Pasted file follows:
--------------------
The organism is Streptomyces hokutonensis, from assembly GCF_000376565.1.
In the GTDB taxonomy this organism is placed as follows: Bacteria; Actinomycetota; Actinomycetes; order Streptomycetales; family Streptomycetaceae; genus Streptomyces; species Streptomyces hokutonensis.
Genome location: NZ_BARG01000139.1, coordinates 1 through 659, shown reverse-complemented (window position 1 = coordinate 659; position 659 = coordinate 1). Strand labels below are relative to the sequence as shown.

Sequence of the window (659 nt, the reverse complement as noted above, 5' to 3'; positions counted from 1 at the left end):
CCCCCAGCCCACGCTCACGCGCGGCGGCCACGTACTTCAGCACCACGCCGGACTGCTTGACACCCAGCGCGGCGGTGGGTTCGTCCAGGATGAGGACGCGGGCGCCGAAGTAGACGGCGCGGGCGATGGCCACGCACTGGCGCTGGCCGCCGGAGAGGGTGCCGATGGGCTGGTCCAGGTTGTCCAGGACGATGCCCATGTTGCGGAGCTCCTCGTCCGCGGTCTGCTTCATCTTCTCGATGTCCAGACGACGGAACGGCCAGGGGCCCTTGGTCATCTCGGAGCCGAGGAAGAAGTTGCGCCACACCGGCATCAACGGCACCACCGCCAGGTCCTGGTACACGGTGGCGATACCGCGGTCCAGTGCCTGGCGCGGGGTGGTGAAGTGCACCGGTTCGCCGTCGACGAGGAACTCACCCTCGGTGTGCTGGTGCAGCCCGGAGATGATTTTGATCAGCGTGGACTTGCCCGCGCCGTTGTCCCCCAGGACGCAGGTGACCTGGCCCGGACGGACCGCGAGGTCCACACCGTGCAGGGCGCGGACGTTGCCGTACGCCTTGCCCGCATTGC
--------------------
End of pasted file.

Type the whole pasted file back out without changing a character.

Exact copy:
The organism is Streptomyces hokutonensis, from assembly GCF_000376565.1.
In the GTDB taxonomy this organism is placed as follows: Bacteria; Actinomycetota; Actinomycetes; order Streptomycetales; family Streptomycetaceae; genus Streptomyces; species Streptomyces hokutonensis.
Genome location: NZ_BARG01000139.1, coordinates 1 through 659, shown reverse-complemented (window position 1 = coordinate 659; position 659 = coordinate 1). Strand labels below are relative to the sequence as shown.

Sequence of the window (659 nt, the reverse complement as noted above, 5' to 3'; positions counted from 1 at the left end):
CCCCCAGCCCACGCTCACGCGCGGCGGCCACGTACTTCAGCACCACGCCGGACTGCTTGACACCCAGCGCGGCGGTGGGTTCGTCCAGGATGAGGACGCGGGCGCCGAAGTAGACGGCGCGGGCGATGGCCACGCACTGGCGCTGGCCGCCGGAGAGGGTGCCGATGGGCTGGTCCAGGTTGTCCAGGACGATGCCCATGTTGCGGAGCTCCTCGTCCGCGGTCTGCTTCATCTTCTCGATGTCCAGACGACGGAACGGCCAGGGGCCCTTGGTCATCTCGGAGCCGAGGAAGAAGTTGCGCCACACCGGCATCAACGGCACCACCGCCAGGTCCTGGTACACGGTGGCGATACCGCGGTCCAGTGCCTGGCGCGGGGTGGTGAAGTGCACCGGTTCGCCGTCGACGAGGAACTCACCCTCGGTGTGCTGGTGCAGCCCGGAGATGATTTTGATCAGCGTGGACTTGCCCGCGCCGTTGTCCCCCAGGACGCAGGTGACCTGGCCCGGACGGACCGCGAGGTCCACACCGTGCAGGGCGCGGACGTTGCCGTACGCCTTGCCCGCATTGC